Thursday, December 23, 2010

N-gram fetishism

The intertubes are abuzz over the latest & coolest toy released from Google Labs: the Google Books Ngram Viewer. What is it? And why am I writing two posts about Google technology in a single week???

Google Labs' info page explains: "When you enter phrases into the Google Books Ngram Viewer, it displays a graph showing how those phrases have occurred in a corpus of books (e.g., 'British English', 'English Fiction', 'French') over the selected years." ("How" here means "how frequently.")

Brenna Ehrlich wrote about it for Nathan Bransford blogged about it. Patricia Cohen wrote about it for the NY Times. It was a topic of e-mail and conversation and conference calls at my office this week. Geoffrey Nunberg, of UC Berkeley's School of Information, and staff reporter Mark Parry wrote about it in the Chronicle of Higher Education. The most far-reaching claims about n-gram analysis of the Google Books corpora may be last week's article in Science Magazine, Quantitative Analysis of Culture Using Millions of Digitized Books. Nunberg's article considers those claims critically.

Okay, so I tried it out for myself.

What, I wondered, can the Google Books Ngram Viewer tell me about my novel manuscript, Consequence, which (FWIW) is being considered for representation even as I type by literary agents across the continent?

Consequence is about activists who are up in arms over looming environmental catastrophe. Here's an elevator speech: San Francisco political activists get in over their heads when peaceful protest collides with gun runners, road rage, and conspiracy to pilot six kilotons of truck bomb into the heart of a midwestern research facility.

So what does the Google Books Ngram Viewer tell me about how these ideas have been represented in English language books during the period 1930 to 2008? (I'm figuring that period overlaps well with books that folks interested in Consequence are likely to pick up in a bookstore.)

What I see in the graph shown in this post (click the image for a larger view) is that appearance in books of the words catastrophe, terrorism, and consequence have held pretty steady over a period of 78 years. Books that treated the environment spiked in the late 90s and have been falling through the oughts ("environmental" and "ecology" produce graphs in roughly the same shape over this period; "genetic engineering" which is the sort of environmental catastrophe that the novel's activists focus on, graphs with a flatter tail but rises and falls in parallel with "environment").

And that all means ... what?

That people are always up for a story about terrorism and its consequences? That environmental concerns are passe? That environmental concerns are poised for resurgence? That there used to be a glut of books about the environment but now there's space for new books on the topic to emerge? That catastrophe never goes out of fashion?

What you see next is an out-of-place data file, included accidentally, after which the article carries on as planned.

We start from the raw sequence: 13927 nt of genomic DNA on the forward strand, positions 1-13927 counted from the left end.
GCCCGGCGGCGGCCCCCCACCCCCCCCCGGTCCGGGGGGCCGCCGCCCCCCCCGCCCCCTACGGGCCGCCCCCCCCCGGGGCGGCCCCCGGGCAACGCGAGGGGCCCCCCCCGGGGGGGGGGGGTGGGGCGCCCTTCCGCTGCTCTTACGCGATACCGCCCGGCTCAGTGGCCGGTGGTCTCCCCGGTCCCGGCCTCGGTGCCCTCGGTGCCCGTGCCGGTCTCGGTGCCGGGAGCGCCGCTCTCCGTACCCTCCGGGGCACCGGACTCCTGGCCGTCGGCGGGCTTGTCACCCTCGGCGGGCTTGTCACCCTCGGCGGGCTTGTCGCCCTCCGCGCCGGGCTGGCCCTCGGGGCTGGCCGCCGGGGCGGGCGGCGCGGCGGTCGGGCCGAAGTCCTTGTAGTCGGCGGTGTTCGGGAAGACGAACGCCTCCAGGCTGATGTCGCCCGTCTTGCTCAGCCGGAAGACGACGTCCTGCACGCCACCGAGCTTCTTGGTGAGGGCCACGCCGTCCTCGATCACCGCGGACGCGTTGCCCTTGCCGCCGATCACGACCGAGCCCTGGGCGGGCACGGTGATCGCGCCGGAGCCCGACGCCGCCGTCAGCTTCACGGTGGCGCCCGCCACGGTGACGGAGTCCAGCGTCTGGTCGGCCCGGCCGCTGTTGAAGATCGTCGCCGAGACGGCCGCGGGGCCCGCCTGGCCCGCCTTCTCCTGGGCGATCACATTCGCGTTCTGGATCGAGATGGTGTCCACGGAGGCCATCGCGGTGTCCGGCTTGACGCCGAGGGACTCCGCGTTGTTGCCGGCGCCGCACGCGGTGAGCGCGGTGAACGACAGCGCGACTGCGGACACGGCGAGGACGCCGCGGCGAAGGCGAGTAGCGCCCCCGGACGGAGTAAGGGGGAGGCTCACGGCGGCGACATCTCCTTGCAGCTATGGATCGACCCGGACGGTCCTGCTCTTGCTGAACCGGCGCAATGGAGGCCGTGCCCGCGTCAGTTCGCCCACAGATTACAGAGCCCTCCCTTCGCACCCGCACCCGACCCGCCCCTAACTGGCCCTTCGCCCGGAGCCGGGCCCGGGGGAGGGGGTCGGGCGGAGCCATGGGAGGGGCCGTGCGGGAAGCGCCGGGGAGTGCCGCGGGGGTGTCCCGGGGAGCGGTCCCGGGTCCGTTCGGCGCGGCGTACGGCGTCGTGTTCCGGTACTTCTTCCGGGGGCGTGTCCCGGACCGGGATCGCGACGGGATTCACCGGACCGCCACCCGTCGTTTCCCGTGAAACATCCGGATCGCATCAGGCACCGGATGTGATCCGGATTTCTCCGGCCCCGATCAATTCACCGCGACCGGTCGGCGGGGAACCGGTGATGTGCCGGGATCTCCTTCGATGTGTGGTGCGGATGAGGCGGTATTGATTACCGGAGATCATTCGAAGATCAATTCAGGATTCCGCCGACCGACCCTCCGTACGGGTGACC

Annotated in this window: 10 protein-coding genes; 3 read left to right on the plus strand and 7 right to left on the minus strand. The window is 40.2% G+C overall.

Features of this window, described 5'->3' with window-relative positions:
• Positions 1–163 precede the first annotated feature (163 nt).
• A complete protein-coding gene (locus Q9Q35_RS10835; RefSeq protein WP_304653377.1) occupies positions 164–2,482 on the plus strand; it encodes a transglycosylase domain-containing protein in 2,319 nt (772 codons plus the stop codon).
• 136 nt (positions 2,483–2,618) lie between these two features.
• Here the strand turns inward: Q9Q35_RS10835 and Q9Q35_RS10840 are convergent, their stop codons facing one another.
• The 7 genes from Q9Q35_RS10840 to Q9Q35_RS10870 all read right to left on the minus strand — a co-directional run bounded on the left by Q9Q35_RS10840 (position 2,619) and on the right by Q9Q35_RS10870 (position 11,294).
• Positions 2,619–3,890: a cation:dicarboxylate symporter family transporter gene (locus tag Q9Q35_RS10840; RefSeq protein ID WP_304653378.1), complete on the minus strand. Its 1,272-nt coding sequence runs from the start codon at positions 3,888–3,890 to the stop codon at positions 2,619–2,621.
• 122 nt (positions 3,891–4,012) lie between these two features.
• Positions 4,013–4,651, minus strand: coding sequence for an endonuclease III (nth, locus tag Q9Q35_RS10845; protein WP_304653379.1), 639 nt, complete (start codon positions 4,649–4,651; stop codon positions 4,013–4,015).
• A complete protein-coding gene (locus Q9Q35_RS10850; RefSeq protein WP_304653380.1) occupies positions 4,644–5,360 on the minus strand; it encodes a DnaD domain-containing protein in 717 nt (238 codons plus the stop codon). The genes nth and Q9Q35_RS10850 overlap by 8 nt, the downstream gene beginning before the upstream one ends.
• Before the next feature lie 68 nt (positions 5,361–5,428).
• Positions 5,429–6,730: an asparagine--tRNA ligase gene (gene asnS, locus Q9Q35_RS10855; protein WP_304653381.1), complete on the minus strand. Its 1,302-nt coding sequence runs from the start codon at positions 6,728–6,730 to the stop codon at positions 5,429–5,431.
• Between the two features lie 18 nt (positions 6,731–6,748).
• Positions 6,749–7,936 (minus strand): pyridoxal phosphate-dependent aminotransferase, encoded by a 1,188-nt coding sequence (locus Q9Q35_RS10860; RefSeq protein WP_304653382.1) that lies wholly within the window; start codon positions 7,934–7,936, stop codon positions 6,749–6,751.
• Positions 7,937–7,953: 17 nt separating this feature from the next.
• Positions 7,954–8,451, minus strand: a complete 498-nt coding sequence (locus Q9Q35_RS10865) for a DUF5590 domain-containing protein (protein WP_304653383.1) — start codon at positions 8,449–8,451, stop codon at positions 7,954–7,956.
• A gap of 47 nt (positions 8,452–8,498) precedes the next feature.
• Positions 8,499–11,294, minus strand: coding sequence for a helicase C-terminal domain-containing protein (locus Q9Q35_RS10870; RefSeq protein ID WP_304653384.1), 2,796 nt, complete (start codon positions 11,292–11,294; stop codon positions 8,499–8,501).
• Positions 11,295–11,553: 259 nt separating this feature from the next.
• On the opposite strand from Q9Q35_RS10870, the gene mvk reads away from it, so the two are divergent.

When I study the graphs (not very hard, I confess) I come to a simple conclusion. Google's ngram viewer has predicted that some people will want to read Consequence if and when it is published, and others won't bother.

Did I need an app for that?

What I predict is that ngram viewing at the level of crude inquiry enabled by the new Google tool -- nifty and fun as it is to play with -- will prove to be just another technological fetish, probably sooner than later.

Geoffrey Nunberg, in his CHE article on Google's Ngram Viewer, links to a May 2010 article in that same journal about Google Books and what it means or doesn't to novels, reading, and humanist scholarship: The Humanities Go Google, by Mark Parry. In it, Professor Katie Trumpener of Yale University (Comp Lit & Film Studies) is quoted describing the kind of analysis made easy by the new ngram viewer as "one that could yield a slew of insignificant numbers with 'jumped-up claims about what they mean.'"


So I think I'll stop here.

What do you think of the ngram viewer? What have you learned from it in the service's first week of operation?

I'm going to take a week's posting break. Enjoy the holidays, and I'll see you back here at One Finger Typing in January!


  1. It's fun AND useful--I used it to prove a point to a friend that California is indeed better/more important (or at least written about more) than Ohio (her native state). One problem I do see with the toy/tool is that it doesn't take into account the different definitions and/or contexts of a word. I can't think of a good example right now but there are billions of words that have different meanings in different fields of study, etc..

  2. @Ariel: I think you just refuted your own claim! Was this your proof?

    If so, did you only prove, perhaps, that California is bigger than Ohio, or has been since the early 20th century? That California has been more populated than Ohio for the time period most books mined by Google's NGram were published? That California serves as a setting or subject for more cultural artifacts (like books and movies and books about movies)?

    Do any of these imply "better" or "more important"? In what contexts?